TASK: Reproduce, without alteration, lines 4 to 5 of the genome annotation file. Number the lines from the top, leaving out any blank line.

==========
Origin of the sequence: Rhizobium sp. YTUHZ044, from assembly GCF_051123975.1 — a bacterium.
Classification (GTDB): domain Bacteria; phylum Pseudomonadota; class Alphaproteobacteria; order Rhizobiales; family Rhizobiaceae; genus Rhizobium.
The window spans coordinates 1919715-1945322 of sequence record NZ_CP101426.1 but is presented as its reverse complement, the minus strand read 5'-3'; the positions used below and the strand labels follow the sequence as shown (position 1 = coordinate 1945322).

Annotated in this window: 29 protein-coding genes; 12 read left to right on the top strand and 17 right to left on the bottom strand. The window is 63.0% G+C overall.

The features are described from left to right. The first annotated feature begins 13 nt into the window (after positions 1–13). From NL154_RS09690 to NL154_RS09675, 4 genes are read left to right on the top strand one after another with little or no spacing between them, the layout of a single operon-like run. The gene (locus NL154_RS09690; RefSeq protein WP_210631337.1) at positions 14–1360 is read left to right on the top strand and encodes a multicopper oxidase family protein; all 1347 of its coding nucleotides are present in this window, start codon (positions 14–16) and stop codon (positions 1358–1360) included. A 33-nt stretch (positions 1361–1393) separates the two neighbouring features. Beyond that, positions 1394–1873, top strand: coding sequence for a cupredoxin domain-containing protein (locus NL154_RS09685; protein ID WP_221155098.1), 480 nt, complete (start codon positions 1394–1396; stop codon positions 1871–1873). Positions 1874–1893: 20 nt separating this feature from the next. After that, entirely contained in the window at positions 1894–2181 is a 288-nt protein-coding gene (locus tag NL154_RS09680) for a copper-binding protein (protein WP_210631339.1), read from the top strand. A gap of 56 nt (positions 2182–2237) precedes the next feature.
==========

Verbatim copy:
Annotated in this window: 29 protein-coding genes; 12 read left to right on the top strand and 17 right to left on the bottom strand. The window is 63.0% G+C overall.

The features are described from left to right. The first annotated feature begins 13 nt into the window (after positions 1–13). From NL154_RS09690 to NL154_RS09675, 4 genes are read left to right on the top strand one after another with little or no spacing between them, the layout of a single operon-like run. The gene (locus NL154_RS09690; RefSeq protein WP_210631337.1) at positions 14–1360 is read left to right on the top strand and encodes a multicopper oxidase family protein; all 1347 of its coding nucleotides are present in this window, start codon (positions 14–16) and stop codon (positions 1358–1360) included. A 33-nt stretch (positions 1361–1393) separates the two neighbouring features. Beyond that, positions 1394–1873, top strand: coding sequence for a cupredoxin domain-containing protein (locus NL154_RS09685; protein ID WP_221155098.1), 480 nt, complete (start codon positions 1394–1396; stop codon positions 1871–1873). Positions 1874–1893: 20 nt separating this feature from the next. After that, entirely contained in the window at positions 1894–2181 is a 288-nt protein-coding gene (locus tag NL154_RS09680) for a copper-binding protein (protein WP_210631339.1), read from the top strand. A gap of 56 nt (positions 2182–2237) precedes the next feature.